Bribe offer to drug convicts ‘bum steer’
Former Sen. Jamby Madrigal and Biñan City Rep. Marlyn Alonte-Naguiat on Friday denied accusations by Justice Secretary Vitaliano Aguirre II that they were behind the alleged P100-million bribe attempt to high-profile inmates in exchange for retracting their statements against Sen. Leila de Lima.
Madrigal, who was abroad, said Aguirre’s accusations were “baseless, malicious and outright lies” and demanded an apology from the justice secretary for linking her to what she described as another “bum steer.”
In a statement, she denied having met or being related by blood to Lalaine Madrigal Martinez, whom she had supposedly approached to offer the bribe.
Martinez is reportedly the wife of convicted kidnapper and drug lord Noel Martinez, who implicated De Lima in the New Bilibid Prison drug trade.
“I have been living the life of a quiet citizen far removed from the political mudslinging Mr. Aguirre apparently enjoys,” Madrigal said.
“If he did not make up these lies himself then someone in his staff is feeding them to him. Either that or, simply because the name of the wife of an alleged drug lord was Madrigal-Martinez, Mr. Aguirre suddenly believed I was somehow implicated,” she said.
Naguiat, for her part, said she does not “subscribe to illegal acts and I will never participate in efforts to undermine the truth.”
“What’s in it for me?” Naguiat said in a briefing at her district office.
Naguiat said she only knew De Lima through the Liberal Party (LP). “(De Lima) texted me once to greet me on my birthday but that’s just it,” she said.
But Naguiat has admitted to being close to the younger sister of former President Benigno Aquino III, actress Kris. The elder Aquino is a member of the LP.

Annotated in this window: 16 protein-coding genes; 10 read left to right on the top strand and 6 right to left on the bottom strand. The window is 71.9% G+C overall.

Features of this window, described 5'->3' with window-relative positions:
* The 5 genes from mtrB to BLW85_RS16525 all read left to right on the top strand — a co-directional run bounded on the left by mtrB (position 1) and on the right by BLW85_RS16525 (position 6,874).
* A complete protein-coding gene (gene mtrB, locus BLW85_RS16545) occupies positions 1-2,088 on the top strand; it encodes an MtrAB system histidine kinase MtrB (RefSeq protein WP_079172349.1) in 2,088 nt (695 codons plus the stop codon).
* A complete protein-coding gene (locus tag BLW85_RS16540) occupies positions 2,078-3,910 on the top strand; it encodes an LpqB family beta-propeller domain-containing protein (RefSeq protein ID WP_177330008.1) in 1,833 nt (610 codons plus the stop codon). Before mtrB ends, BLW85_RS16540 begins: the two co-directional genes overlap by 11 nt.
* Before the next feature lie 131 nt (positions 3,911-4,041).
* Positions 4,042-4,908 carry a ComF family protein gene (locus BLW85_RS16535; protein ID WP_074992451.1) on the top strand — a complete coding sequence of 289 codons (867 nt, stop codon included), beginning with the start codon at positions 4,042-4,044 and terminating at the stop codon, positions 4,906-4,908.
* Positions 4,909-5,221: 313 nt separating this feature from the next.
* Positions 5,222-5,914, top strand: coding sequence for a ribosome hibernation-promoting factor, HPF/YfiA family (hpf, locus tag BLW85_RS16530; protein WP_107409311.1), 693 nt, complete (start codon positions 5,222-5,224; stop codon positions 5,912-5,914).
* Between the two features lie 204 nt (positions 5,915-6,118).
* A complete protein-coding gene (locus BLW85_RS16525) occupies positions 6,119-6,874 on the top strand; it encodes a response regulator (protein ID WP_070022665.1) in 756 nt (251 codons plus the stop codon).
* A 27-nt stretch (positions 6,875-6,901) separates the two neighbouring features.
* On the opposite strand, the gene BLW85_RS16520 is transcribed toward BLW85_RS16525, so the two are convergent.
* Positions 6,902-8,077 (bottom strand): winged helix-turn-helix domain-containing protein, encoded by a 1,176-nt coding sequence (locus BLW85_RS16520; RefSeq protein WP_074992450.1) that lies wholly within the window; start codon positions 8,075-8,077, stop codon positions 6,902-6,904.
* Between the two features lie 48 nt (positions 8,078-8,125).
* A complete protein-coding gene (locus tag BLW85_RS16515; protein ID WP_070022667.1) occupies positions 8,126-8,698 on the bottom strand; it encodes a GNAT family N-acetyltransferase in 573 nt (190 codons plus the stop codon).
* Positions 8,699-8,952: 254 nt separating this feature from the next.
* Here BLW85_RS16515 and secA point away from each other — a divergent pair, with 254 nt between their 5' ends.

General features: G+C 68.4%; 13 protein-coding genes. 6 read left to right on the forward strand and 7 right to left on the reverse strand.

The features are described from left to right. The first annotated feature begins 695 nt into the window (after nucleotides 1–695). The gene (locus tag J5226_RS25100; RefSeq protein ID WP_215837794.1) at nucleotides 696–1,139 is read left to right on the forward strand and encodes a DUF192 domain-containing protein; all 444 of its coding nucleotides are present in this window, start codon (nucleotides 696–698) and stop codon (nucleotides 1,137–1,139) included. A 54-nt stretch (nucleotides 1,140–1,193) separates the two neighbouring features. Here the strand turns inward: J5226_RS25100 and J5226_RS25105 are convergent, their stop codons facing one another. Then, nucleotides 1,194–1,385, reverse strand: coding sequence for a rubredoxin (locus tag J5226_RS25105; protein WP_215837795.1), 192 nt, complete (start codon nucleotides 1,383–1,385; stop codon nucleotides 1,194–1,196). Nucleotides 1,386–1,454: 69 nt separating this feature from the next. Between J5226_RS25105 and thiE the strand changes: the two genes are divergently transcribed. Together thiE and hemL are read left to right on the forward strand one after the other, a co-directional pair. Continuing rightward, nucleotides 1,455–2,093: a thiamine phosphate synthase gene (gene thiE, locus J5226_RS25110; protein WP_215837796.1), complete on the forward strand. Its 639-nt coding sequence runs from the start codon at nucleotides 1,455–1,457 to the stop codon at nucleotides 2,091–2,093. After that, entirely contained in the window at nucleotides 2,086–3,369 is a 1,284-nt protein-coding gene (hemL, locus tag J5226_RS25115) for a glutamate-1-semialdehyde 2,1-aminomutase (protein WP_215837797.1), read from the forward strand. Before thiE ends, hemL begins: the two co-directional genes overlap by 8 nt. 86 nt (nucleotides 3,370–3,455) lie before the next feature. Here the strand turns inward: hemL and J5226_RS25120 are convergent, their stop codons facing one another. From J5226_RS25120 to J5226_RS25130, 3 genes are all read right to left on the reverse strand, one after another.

The lawmaker’s husband, Steve, is a distant cousin of former Philippine Amusement and Gaming Corp. Chair Cristino “Bong” Naguiat Jr., a close friend of the former president.
In an interview with dzMM Friday morning before De Lima’s arrest, the justice secretary said Madrigal and Naguiat gave the high-profile inmates who testified against the senator until Feb. 25 to retract their claims.
He said De Lima’s allies were planning to use the retractions to lure people into joining a People Power movement against the government.
“If there will be a People Power revolution, the high-profile inmates will be freed. That was the promise,” he said.
Meanwhile, five drug lords from the New Bilibid Prison were allegedly whisked out of the Armed Forces custodial center and taken to the National Bureau of Investigation on Thursday, the same day a Muntinlupa court issued an arrest warrant against De Lima.
Sources from the Department of Justice said the move was in connection with Aguirre’s revelation that P100 million was offered to the drug lords for them to recant their statements against De Lima.
Inquirer called and texted Aguirre to clarify the report but he did not answer. NBI director Dante Gierran also refused to be interviewed.
The sources named the inmates as Herbert Colongaco, Rodolfo Magleo, Engelbert Durano, Edgar Cinco and Clarence Dongail.
They were allegedly brought to the NBI at 6 p.m. on Thursday.
There were conflicting reports, however, about their current whereabouts.
Aguirre was quoted in reports as saying that the inmates were currently detained at the NBI, while some NBI sources said they were taken back to the AFP custodial center at 2:30 a.m. on Friday. WITH REPORTS FROM MAILA AGER, CHRISTINE O. AVENDAÑO, MARICAR CINCO, JULIE M. AURELIO AND AIE BALAGTAS SEE
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